News about the premier academic journal devoted to all aspects of cartooning and comics -- the International Journal of Comic Art (ISSN 1531-6793) published and edited by John Lent.

Thursday, March 7, 2024

Vampires rule at Angouleme 2024

As someone who occasionally curates comics exhibitions in Singapore, attending the 2024 Angouleme Comics Festival (after a 10 years hiatus due to work) has been an eye opener and given me ideas on how to curate shows in the future. 

Initially, I had privileged original art as I felt we needed to offer something different from the printed page to the audience. For me, I like to see the errors and amendments made by the artists - the whiteouts and pasteovers. That's what made the Dan Clowes show at Galerie Martel in Paris so enjoyable for me. We get to see the creative choices Clowes made in his covers and pages and we get to have a nice chat with Clowes who was there to do signing. It was a good call by Nick to attend that exhibition opening before catching our train from Paris to Angouleme as Clowes caught Covid thereafter and did not make it to Angouleme. 

The first exhibition in Angouleme to blow the lids off for me was Dracula: Immersion in Darkness, an exhibition of Shin'ichi Sakemoto's new manga, #Drcl: Midnight Children. A site-specific exhibition held in an old church (the Guez-de-Balzac chapel), it shows that you do not need to display originals at all, nor even prints of comics pages or panels. In fact, no physical artwork was shown, but instead video projections, light displays and sound did all the work to immerse you into experiencing a horror comic - yet another adaptation of Bram Stoker's Dracula but this time, beautifully rendered by Shin'ichi Sakemoto who has a penchant of drawing the baddies like Michael Jackson. 

It was truly a fascinating display and you could stand in the different parts of the church to experience the show. Some, I believe, were there for a long time and watched the projections and displays over and over again.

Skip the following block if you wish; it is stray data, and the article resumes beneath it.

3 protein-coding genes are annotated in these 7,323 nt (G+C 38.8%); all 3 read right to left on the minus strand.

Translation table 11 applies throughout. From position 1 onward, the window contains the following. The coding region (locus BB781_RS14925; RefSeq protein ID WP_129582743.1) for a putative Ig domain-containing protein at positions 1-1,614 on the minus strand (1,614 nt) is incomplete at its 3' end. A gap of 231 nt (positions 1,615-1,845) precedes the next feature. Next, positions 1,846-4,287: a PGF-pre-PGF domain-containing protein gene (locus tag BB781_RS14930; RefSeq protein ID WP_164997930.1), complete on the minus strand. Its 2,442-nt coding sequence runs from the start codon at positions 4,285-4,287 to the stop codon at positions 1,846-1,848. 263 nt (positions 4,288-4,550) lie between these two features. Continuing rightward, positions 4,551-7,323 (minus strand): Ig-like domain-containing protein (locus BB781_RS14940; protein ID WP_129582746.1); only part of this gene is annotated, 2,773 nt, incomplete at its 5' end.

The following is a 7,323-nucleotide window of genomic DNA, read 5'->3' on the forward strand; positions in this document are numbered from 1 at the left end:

Others like me and Alfred just fooled around and took shadow pictures. 

Duly impressed, I broke the Nick rule of only buying books that you can get a dedicace. I bought a French copy of #Drcl which I can't read and there is no way in hell I could win the lottery for the Shin'ichi Sakemoto signing at Manga City so I didn't even bother. (same for the Moto Haigo signing)

A video says a thousand words, so here's a video someone took of the 'exhibition'. 

Next on the non-traditional list was the Requiem Chevalier Vampire exhibition at the Chamber of Commerce and Industry. Featuring the artwork of Olivier Ledroit, the curator(s) made good use of the 100 m² space to feature huge prints of the new covers for the series, draft pages, a guitar, a sword and other things in the photos I took. The main takeaway for me is that if you make hi-res bigass prints, frame them up and display them nicely, they could make as great an impact as seeing rare originals. I helped out in the Comics Embassy show in Singapore 2 years ago and the prints were mounted on styrofoam boards. Yep, they looked thrown away. Lesson learned. Spend a bit of money for some class. 

Fortunately, I already have the first few Requiem books signed by writer Pat Mills 10 years ago so I did not cave and buy the special editions - specially drawn original covers that come with a piece of lace and 500 euros a pop. 

Here's a video someone else shot.

I saw other exhibitions - Moto Hagio, Lorenzo Mattotti, Riad Sattouf, Thierry Smolderen, 77 years of Tintin’s diary, Hiroaki Samura, Nine Antico. All good but if you were to ask me, vampires rule at Angouleme this year. 

(all photos by CT; Clowes photo by Nick)

CT Lim

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